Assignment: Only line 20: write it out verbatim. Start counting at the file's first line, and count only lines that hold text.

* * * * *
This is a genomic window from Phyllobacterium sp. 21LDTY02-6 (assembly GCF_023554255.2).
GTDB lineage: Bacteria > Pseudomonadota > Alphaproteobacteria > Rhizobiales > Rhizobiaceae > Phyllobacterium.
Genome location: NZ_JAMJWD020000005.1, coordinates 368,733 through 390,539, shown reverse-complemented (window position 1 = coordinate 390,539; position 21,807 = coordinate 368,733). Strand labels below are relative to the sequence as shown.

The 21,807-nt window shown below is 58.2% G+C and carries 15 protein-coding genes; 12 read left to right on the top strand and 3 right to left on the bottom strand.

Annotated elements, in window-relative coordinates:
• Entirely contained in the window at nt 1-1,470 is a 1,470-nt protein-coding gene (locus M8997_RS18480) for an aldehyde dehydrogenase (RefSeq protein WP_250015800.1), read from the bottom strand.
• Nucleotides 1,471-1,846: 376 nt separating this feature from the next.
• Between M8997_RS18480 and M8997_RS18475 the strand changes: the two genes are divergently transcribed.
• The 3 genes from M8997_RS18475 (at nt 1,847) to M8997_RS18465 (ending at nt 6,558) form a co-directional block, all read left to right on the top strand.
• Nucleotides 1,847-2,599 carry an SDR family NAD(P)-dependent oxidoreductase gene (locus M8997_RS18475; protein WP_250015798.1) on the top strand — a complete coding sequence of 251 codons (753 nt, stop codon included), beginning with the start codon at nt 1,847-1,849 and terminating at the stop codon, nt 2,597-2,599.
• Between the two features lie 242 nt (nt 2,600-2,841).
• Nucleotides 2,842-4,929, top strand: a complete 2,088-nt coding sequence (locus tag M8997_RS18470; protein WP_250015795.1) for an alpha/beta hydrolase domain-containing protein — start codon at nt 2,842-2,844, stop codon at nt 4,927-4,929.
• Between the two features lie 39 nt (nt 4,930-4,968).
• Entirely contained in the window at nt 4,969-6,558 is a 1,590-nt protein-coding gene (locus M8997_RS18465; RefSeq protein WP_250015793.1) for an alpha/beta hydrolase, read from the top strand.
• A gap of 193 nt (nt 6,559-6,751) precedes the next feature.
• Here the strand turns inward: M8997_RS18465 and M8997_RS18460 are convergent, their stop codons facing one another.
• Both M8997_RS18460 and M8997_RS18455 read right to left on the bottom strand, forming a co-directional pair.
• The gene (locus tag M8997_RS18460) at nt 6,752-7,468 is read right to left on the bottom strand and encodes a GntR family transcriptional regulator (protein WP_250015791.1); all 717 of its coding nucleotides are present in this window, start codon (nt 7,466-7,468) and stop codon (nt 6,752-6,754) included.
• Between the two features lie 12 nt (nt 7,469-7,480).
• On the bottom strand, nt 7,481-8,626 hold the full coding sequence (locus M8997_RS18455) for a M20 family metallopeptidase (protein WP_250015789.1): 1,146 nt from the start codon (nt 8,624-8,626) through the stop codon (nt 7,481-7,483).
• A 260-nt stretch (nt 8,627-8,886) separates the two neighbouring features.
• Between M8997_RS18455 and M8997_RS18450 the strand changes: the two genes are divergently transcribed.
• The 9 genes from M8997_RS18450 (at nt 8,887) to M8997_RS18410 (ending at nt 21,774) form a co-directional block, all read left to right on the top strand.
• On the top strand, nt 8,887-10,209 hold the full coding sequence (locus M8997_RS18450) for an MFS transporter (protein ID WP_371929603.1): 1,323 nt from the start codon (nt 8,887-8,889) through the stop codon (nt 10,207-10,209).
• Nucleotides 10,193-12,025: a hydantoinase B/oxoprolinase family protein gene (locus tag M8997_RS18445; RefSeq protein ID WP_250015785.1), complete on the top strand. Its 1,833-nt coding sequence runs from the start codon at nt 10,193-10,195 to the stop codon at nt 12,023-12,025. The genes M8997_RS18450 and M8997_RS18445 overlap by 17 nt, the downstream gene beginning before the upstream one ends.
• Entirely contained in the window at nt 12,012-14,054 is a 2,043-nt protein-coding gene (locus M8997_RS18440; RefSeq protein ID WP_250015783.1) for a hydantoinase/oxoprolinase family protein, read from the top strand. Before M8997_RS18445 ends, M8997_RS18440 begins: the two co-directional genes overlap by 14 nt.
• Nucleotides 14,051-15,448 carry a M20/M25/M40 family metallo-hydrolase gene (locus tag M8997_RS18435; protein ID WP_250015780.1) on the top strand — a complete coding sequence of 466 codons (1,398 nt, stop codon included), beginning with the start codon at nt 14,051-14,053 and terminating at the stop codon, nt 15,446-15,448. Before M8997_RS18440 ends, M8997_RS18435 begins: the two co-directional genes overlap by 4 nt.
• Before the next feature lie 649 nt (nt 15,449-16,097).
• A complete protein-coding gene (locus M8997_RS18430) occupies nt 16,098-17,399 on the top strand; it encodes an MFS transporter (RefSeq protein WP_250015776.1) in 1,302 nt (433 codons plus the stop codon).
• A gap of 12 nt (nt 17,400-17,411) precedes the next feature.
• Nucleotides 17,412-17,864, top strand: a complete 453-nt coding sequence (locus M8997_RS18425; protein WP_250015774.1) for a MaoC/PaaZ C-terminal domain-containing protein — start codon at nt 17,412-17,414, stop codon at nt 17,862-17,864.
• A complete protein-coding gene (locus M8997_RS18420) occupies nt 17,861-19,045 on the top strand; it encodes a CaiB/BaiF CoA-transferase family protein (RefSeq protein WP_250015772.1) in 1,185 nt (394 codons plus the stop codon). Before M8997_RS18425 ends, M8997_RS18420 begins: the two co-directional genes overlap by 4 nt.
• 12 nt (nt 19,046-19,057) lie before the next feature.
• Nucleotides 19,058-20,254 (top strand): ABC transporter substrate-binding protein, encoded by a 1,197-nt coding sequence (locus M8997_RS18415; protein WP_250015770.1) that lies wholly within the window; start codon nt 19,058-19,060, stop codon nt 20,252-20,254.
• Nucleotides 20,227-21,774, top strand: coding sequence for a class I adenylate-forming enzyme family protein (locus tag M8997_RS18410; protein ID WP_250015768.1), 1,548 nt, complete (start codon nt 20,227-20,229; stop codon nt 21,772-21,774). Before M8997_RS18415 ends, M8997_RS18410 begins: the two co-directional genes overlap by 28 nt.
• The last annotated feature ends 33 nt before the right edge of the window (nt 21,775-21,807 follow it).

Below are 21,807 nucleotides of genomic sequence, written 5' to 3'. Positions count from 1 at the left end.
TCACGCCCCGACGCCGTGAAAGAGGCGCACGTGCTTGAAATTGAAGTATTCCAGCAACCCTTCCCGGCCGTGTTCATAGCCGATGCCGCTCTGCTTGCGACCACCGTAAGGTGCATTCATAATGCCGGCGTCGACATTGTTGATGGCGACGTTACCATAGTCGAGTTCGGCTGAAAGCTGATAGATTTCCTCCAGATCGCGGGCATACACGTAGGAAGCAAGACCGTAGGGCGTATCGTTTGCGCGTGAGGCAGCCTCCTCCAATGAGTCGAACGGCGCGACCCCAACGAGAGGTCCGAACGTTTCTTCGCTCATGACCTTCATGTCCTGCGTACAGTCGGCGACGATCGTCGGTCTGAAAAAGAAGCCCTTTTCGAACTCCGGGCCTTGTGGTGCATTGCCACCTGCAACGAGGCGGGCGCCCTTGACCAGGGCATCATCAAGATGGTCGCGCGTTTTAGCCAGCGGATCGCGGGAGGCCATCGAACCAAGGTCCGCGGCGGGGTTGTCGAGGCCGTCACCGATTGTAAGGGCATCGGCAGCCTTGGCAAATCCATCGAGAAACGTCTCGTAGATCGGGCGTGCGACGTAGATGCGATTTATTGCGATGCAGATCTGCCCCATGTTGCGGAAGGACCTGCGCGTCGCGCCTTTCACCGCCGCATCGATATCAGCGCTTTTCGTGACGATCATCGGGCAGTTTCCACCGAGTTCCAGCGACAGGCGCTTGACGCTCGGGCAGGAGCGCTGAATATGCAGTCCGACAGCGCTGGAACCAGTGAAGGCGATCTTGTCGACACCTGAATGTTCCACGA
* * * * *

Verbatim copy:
• On the bottom strand, nt 7,481-8,626 hold the full coding sequence (locus M8997_RS18455) for a M20 family metallopeptidase (protein WP_250015789.1): 1,146 nt from the start codon (nt 8,624-8,626) through the stop codon (nt 7,481-7,483).